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Each One, Every One, Equal All

Times Sq-42 St (1/2/3/7/N/Q/R/W/S)

Each One, Every One, Equal All

Nick Cave
Artwork in mosaic by Nick Cave showing people dancing in brightly colored costumes known as Soundsuits.
"Each One, Every One, Equal All" (2022) © Nick Cave, NYCT Times Sq–42 St Station. Photo: Trent Reeves

About the project

"Every One," the first and largest section of Nick Cave’s new permanent project, "Each One, Every One, Equal All," is now on view in the 42 St Connector. Comprising mosaic and video, "Every One" runs the length of the new in-system transfer passage linking Times Sq-42 St (from the 42 St Shuttle platform) and Bryant Park.
Cave states: "Times Square is one of the busiest, most diverse and fabulously kinetic places on the planet. For this project I took the above ground color, movement, and cross-pollination of humanity, bundled it into a powerful and compact energy mass that is taken underground. 'Every One' places the viewer within a performance, directly connecting them with the Soundsuits as part of an inclusive community of difference."

Cave is best known for his Soundsuits, wearable sculpture which camouflage the body within, creating a second skin to conceal race, gender and class, freeing the wearer and forcing the viewer to look without judgment. With references to African ceremonial costumes and masks, armor, couture fashion, and Carnival, Cave’s elaborate armatures offer both protection and freedom when worn. Constructed from everyday objects and found materials such as colored hair, crocheted doilies, buttons, beads, fabric, raffia, twigs, toys, and trinkets, the sounds produced by the suits through activation give the artworks their name.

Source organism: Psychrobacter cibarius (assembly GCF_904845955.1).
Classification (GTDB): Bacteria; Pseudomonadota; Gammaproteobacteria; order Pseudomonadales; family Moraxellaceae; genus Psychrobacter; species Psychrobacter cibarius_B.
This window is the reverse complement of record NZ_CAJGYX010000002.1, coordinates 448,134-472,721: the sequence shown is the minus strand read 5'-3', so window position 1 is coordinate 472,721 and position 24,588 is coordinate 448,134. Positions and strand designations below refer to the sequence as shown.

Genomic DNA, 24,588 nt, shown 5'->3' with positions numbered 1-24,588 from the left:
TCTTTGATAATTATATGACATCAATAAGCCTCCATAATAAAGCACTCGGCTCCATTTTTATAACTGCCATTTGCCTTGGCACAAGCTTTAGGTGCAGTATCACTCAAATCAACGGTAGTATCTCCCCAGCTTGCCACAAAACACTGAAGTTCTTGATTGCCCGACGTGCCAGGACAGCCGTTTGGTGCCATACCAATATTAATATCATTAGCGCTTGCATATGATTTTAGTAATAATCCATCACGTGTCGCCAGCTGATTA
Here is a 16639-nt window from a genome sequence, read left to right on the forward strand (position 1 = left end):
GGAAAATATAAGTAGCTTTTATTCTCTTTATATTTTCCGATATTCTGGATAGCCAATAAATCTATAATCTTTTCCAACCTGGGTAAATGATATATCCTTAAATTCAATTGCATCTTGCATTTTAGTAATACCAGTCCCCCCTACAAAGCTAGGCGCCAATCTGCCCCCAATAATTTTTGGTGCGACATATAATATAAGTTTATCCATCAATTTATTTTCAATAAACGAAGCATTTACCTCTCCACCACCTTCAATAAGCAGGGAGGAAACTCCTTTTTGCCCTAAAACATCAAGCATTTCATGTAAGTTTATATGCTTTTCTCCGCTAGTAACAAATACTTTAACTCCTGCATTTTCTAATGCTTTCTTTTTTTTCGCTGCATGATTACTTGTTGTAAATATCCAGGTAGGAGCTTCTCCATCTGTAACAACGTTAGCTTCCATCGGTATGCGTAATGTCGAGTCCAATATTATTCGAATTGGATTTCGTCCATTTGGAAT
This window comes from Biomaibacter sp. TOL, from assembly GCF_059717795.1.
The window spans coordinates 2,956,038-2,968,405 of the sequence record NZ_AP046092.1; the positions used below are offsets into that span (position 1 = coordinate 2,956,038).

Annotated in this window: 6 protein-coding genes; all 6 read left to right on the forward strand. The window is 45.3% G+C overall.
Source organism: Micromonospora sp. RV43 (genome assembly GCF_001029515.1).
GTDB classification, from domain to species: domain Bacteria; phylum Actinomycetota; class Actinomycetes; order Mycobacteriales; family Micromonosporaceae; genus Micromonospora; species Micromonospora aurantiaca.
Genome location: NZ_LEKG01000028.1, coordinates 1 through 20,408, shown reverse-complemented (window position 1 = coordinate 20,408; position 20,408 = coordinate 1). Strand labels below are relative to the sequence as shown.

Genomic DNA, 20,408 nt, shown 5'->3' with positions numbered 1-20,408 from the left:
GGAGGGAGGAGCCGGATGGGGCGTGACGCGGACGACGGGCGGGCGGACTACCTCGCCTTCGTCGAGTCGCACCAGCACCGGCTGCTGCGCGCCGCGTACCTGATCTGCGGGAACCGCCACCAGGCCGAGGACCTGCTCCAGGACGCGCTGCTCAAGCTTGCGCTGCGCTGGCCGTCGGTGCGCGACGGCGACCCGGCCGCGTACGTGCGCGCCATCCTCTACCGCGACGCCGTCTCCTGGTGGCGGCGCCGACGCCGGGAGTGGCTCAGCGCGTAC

"Every One" runs 360 linear feet and covers over 3,200 square feet. It includes more than two dozen Soundsuits, some larger than life and bursting with joy. Cave's design uses recomposed source photos of Soundsuits, taken by James Prinz. The outcome defies the static form of mosaic and becomes animated by the movement of individuals passing by. Like the suits themselves, the installation’s shifting scale and perspectives test the boundaries of visibility. Even in their ability to delight, there is power and command in their presence.

Cave’s Soundsuits are also brought to life in a companion video piece of the same name. "Every One" is displayed frequently on eleven OUTFRONT liveboard digital screens, centrally located in the 42 St Connector. The video depicts the Soundsuits, many of which can be seen in the surrounding mosaic, fully activated by the movement of dancers.

The art and architecture engage the customer in a colorful visual journey between the stations at Times Square and Bryant Park, two iconic locations. Colors within the glass mosaic are mirrored in the architectural finish on the corresponding South wall. The design for the ceramic tile color-banding was created by the artist in tandem with the 42 St Connector architects, di Domenico + Partners. Commuters and tourists are invited to marvel in the expression of color and movement now permanently part of the Times Square experience.

"Every One" will be joined by two additional mosaics, "Each One" and "Equal All," also fabricated by Mayer of Munich and scheduled for installation at Times Sq-42 St next year. When complete, "Each One, Every One, Equal All" will be nearly 4,600 square feet total, Cave’s largest permanent public art to date as well as one of the largest mosaic project in the New York City Transit system.

About the artist

Nick Cave (b. Fulton, Missouri; lives and works in Chicago, Illinois) is an artist, educator and foremost a messenger, working between the visual and performing arts through a wide range of mediums including sculpture, installation, video, sound and performance. Cave is well known for his Soundsuits, sculptural forms based on the scale of his body, initially created in direct response to the police beating of Rodney King in 1991. Soundsuits camouflage the body, masking and creating a second skin that conceals race, gender, and class, forcing the viewer to look without judgment. They serve as a visual embodiment of social justice that represents both brutality and empowerment.

"Each One, Every One, Equal All" by Nick Cave